The areas now to be scheduled consist of 3 circular areas of sea-bed, each 500m in diameter, formed by a radius of 250m drawn from the centre points given above. These areas include the hull of each vessel and the debris field associated with each and a small area around, in which further remains may survive below the surface sediment. These areas are indicated in red on the accompanying map extract, but the definitive scheduled locations should be calculated according to normal marine practice by the latitude and longitude and radius given. These have been calculated by Global Positioning system based on standard WGS 84.



No Bibliography entries for this designation

About Scheduled Monuments

Historic Environment Scotland is responsible for designating sites and places at the national level. These designations are Scheduled monuments, Listed buildings, Inventory of gardens and designed landscapes and Inventory of historic battlefields.

We make recommendations to the Scottish Government about historic marine protected areas, and the Scottish Ministers decide whether to designate.

Scheduling is the process that identifies, designates and provides statutory protection for monuments and archaeological sites of national importance as set out in the Ancient Monuments and Archaeological Areas Act 1979.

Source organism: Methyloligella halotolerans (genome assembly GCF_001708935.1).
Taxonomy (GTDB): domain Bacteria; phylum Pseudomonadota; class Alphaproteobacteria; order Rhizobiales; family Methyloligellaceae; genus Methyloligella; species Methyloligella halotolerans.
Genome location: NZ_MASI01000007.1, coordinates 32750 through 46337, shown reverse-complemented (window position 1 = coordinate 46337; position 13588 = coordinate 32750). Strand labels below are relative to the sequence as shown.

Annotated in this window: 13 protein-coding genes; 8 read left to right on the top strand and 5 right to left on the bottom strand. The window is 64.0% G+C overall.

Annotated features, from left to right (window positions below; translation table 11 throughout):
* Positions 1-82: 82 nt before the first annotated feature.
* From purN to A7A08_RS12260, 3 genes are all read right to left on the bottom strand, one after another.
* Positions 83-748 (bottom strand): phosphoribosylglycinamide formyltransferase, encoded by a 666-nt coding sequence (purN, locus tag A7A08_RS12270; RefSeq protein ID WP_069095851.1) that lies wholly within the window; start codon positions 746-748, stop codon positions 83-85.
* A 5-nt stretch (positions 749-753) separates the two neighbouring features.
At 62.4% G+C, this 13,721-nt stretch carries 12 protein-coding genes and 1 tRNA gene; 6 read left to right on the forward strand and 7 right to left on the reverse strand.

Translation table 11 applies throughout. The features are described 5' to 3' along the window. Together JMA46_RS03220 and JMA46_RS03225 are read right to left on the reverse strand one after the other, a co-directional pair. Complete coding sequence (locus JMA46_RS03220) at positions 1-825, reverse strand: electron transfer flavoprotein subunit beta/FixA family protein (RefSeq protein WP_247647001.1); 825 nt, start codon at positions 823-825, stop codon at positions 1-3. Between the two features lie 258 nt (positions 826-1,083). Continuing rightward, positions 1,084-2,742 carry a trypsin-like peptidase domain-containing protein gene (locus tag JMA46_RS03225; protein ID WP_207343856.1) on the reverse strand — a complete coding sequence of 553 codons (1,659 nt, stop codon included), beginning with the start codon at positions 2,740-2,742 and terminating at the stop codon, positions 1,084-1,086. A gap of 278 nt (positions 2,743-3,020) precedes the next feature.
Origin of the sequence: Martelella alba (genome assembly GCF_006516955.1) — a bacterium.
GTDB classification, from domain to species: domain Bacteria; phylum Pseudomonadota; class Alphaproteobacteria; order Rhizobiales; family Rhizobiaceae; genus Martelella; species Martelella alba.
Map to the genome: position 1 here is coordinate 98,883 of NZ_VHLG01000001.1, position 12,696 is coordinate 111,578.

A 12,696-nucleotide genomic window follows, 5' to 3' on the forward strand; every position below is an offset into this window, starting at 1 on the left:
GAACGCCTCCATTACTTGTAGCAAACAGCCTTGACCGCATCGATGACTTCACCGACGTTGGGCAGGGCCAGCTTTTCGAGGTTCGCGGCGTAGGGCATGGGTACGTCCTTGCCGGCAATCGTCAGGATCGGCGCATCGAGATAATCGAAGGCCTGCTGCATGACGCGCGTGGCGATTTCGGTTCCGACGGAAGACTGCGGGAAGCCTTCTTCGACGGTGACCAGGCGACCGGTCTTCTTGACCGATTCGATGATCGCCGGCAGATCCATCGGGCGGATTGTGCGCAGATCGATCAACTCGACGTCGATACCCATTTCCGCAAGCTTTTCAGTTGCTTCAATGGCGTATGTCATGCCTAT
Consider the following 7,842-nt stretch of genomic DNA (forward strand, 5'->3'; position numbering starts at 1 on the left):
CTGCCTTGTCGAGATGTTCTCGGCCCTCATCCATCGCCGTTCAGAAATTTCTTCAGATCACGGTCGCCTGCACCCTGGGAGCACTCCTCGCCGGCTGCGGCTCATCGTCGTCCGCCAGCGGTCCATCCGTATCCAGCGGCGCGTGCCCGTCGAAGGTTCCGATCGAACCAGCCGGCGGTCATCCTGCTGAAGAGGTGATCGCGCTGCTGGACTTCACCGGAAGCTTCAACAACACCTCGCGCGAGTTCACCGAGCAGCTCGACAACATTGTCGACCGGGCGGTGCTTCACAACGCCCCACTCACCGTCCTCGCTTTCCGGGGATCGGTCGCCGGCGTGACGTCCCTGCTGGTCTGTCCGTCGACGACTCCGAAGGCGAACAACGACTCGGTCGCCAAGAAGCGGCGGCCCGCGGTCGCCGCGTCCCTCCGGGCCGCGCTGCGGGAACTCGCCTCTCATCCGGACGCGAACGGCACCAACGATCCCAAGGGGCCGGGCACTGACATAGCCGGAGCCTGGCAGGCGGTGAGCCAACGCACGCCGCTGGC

We schedule sites and monuments that are found to be of national importance using the selection guidance published in Designation Policy and Selection Guidance (2019)

Scheduled monument records provide an indication of the national importance of the scheduled monument which has been identified by the description and map. The description and map (see ‘legal documents’ above) showing the scheduled area is the designation of the monument under the Ancient Monuments and Archaeological Areas Act 1979. The statement of national importance and additional information provided are supplementary and provided for general information purposes only. Historic Environment Scotland accepts no liability for any loss or damages arising from reliance on any inaccuracies within the statement of national importance or additional information. These records are not definitive historical or archaeological accounts or a complete description of the monument(s).

The format of scheduled monument records has changed over time. Earlier records will usually be brief. Some information will not have been recorded and the map will not be to current standards. Even if what is described and what is mapped has changed, the monument is still scheduled.

Scheduled monument consent is required to carry out certain work, including repairs, to scheduled monuments. Applications for scheduled monument consent are made to us. We are happy to discuss your proposals with you before you apply and we do not charge for advice or consent. More information about consent and how to apply for it can be found on our website at

Find out more about scheduling and our other designations at You can contact us on 0131 668 8914 or at


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Printed: 21/07/2024 05:10